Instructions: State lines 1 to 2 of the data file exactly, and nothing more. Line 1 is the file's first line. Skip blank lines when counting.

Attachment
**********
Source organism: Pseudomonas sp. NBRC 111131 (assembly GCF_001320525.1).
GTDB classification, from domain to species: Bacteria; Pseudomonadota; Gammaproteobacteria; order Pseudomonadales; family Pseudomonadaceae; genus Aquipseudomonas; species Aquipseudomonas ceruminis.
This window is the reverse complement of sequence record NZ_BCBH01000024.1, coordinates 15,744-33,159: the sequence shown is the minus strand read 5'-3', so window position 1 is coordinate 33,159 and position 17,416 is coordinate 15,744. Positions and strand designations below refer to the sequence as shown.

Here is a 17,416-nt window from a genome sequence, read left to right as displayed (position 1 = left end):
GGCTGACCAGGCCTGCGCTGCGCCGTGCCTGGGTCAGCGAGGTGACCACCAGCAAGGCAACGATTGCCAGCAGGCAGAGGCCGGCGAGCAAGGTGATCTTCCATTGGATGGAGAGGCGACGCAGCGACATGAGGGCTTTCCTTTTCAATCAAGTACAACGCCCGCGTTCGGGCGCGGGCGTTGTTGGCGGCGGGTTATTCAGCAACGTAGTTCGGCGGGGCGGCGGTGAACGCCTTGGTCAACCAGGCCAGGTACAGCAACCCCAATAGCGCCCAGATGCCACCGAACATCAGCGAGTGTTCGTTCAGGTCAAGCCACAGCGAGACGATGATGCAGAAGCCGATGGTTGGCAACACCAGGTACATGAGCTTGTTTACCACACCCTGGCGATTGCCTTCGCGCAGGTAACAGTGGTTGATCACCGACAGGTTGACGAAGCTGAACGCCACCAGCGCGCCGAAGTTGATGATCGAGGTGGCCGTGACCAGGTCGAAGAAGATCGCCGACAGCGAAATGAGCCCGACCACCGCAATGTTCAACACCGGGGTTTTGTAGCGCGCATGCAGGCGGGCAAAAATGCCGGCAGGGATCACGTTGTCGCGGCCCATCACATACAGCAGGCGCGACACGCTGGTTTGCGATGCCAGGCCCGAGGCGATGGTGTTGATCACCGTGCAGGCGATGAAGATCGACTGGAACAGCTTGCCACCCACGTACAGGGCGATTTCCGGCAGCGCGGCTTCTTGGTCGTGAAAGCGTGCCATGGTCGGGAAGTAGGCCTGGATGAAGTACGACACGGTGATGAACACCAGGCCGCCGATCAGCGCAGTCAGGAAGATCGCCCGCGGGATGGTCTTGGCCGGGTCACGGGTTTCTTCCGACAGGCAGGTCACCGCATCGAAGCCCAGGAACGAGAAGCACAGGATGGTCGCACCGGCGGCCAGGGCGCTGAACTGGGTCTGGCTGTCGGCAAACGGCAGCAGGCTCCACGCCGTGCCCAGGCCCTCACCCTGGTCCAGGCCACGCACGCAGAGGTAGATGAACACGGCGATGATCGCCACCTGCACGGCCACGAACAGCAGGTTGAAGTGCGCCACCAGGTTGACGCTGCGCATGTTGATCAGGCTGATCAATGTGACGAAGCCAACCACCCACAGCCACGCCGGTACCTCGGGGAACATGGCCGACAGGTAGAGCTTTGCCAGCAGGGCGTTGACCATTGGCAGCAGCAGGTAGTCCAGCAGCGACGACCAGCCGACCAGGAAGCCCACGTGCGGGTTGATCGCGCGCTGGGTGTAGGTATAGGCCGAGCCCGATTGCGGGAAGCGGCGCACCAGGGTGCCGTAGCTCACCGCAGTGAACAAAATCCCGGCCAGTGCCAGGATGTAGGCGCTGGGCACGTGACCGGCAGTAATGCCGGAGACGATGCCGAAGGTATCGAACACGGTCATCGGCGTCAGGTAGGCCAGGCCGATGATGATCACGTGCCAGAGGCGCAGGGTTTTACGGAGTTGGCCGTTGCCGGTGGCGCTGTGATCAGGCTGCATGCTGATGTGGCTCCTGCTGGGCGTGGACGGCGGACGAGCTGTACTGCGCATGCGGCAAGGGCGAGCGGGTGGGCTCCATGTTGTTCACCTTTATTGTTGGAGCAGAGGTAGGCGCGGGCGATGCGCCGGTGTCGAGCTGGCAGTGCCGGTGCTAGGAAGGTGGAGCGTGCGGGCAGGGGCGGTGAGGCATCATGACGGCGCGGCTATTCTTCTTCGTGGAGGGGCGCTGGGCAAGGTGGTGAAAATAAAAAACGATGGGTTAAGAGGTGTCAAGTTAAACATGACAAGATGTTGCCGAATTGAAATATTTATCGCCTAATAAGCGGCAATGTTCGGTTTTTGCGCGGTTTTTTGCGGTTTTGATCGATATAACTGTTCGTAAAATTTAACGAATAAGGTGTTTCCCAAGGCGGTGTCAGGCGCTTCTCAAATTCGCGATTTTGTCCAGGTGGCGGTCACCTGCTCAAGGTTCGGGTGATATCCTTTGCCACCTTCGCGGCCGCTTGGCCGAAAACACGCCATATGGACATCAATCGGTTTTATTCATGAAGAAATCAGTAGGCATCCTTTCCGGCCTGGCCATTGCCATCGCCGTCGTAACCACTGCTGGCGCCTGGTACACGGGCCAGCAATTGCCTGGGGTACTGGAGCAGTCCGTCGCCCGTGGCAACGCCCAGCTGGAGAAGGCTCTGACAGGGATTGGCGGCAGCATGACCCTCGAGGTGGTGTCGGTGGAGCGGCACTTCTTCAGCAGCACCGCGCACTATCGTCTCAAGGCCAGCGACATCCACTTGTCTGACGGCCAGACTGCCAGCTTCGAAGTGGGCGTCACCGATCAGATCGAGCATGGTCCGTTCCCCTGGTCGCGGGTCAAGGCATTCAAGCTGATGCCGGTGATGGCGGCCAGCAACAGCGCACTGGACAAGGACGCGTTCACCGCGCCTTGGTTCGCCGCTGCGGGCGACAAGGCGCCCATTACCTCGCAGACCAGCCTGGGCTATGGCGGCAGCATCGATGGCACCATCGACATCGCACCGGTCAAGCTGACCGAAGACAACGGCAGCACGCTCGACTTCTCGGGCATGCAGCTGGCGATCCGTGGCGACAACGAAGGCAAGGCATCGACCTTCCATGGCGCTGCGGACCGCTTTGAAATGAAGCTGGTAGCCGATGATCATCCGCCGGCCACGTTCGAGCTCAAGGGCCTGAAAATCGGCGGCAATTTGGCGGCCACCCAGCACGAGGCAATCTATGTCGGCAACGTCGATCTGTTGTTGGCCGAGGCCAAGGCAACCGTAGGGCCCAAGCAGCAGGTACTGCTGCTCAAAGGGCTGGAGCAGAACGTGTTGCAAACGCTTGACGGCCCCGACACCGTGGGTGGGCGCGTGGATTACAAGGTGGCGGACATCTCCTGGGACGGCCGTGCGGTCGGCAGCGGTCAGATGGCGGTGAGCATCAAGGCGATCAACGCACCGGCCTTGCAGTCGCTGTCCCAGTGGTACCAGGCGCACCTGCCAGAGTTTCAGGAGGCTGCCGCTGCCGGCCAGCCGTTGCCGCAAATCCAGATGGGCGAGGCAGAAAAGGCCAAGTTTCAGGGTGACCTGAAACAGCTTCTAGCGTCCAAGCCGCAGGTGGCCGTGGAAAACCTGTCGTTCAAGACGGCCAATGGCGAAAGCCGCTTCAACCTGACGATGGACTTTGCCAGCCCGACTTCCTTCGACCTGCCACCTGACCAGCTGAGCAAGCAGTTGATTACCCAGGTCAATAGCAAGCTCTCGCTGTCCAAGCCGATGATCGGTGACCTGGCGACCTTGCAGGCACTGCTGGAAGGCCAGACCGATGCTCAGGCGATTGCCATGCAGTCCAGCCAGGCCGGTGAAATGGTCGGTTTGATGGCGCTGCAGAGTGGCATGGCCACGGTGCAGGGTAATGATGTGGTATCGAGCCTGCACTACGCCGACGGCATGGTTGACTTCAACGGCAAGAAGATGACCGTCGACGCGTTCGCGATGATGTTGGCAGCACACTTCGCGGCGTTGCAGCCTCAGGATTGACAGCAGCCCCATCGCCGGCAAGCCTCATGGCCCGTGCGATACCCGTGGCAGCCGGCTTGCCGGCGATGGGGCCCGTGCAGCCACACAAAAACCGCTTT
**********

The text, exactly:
Source organism: Pseudomonas sp. NBRC 111131 (assembly GCF_001320525.1).
GTDB classification, from domain to species: Bacteria; Pseudomonadota; Gammaproteobacteria; order Pseudomonadales; family Pseudomonadaceae; genus Aquipseudomonas; species Aquipseudomonas ceruminis.